Research principles for word list development - The role and value of word list research for ESP

Vocabulary and English for Specific Purposes Research - Averil Coxhead 2018

Research principles for word list development
The role and value of word list research for ESP

Developing and applying consistent principles for selecting lexical items for word lists is important because principles guide researchers in making many decisions in word list development. One principle could be that the items have to meet a particular frequency requirement in the corpus overall and in specific subject areas within a sub-corpus. For example, if a researcher wanted to develop a word list of Biomedical Science for first-year students, then a corpus might contain several sub-corpora of subjects such as Cell Biology, Chemistry, Human Biology, Psychology and Statistics, depending on the requirements of the degree. The frequency of lexical items in the whole Biomedical Science corpus overall would give an indication of candidates for a word list. The frequency of those candidates as they occur in each subject measure helps narrow down the possible candidates for the word list. This second measure of frequency in different sub-corpora relates to the range of occurrence of the words in a corpus.

Range concerns the occurrence of lexical items across several corpora, sub-corpora or texts. In the case of a corpus with sub-corpora, such as the example of the Biomedical Science corpus earlier, items which are shared across Cell Biology, Chemistry, Human Biology, Psychology and Statistics might be selected for a word list of Biomedical Science. On the other hand, items which occur only in one subject area, such as Cell Biology, might be selected for a word list for that particular subject only. In this case, the range principle could be applied across the texts in the Psychology sub-corpus. Hyland and Tse (2007) found differences in AWL word patterns and frequencies across subject areas in a corpus of university-level professional and student writers and argue that such differences add to the arguments against the common core approach.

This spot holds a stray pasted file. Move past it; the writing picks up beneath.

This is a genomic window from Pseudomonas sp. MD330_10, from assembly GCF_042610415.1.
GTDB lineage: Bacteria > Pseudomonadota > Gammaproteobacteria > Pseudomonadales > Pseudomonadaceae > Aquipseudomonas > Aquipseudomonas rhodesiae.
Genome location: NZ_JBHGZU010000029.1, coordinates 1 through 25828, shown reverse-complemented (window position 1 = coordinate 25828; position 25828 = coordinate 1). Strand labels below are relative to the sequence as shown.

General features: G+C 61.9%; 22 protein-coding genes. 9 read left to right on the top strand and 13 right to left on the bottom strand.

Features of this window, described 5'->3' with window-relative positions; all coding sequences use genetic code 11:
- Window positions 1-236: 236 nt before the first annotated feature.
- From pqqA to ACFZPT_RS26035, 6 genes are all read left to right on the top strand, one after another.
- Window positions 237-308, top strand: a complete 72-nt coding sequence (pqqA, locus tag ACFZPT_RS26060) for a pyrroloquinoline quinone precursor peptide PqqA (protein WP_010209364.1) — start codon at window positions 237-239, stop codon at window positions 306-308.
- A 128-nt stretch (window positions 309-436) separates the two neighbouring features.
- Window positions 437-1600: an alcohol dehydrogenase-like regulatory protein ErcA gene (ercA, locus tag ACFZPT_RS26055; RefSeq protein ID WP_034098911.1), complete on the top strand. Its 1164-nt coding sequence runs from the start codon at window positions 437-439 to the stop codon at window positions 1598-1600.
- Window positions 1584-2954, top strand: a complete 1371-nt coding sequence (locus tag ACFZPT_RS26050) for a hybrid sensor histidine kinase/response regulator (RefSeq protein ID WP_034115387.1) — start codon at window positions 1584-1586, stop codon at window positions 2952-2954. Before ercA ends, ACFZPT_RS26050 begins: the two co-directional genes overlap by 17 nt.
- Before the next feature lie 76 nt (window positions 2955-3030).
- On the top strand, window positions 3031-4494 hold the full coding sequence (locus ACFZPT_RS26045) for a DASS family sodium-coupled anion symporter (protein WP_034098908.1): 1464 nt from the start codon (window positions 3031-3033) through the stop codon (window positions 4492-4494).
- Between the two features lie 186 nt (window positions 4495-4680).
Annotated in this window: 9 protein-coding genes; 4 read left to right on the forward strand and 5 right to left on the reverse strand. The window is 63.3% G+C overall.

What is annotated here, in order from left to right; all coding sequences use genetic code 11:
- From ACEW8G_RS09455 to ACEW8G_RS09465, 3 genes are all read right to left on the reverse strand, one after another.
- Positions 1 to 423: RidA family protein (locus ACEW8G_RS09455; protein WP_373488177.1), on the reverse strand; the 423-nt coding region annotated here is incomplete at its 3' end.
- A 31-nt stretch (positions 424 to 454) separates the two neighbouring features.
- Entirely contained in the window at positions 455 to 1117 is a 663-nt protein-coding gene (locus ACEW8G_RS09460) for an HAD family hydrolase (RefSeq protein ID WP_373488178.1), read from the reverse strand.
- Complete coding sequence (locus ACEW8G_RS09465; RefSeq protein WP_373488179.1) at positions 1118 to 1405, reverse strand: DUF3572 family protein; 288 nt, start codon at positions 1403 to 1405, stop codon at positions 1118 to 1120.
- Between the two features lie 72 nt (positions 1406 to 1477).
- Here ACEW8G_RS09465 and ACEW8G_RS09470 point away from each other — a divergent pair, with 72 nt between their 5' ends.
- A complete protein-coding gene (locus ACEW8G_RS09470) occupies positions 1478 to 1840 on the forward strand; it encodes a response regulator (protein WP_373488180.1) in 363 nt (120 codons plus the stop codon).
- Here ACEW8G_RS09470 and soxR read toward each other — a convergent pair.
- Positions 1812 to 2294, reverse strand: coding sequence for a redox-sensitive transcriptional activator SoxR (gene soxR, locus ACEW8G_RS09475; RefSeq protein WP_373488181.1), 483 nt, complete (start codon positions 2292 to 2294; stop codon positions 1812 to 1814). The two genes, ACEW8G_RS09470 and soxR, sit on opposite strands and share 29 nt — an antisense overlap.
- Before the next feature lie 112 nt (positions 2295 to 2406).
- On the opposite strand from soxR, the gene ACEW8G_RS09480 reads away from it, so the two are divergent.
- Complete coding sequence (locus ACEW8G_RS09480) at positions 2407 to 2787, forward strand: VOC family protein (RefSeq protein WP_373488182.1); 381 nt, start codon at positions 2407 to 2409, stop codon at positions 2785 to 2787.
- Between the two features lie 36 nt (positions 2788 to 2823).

The AVL (Gardner & Davies, 2014) was based on four key principles for selecting lexical items from their large sub-corpus of academic English through a corpus-comparison approach. The selection principles were frequency, range, dispersion and discipline. The frequency principle stated that frequency of the candidates for the word list had to be 50% more in academic texts than non-academic texts. The range principle involved two steps. The first was that items had to occur in at least seven of the nine disciplines in the academic corpus and the second was that they needed to occur with at least 20% of their expected frequency. While range ensures occurrences of lexical items across academic disciplines, the third principle of dispersion focuses on how evenly these items occur across the academic corpus. The final principle is to ensure that the range of disciplines needs to be taken into account to ensure that general academic vocabulary is selected, instead of technical vocabulary related to a discipline. It is important to understand the methodology and principled decisions of researchers in the development of word lists such as the AVL (for more on the word lists for general and specific academic purposes, go to Chapter 6).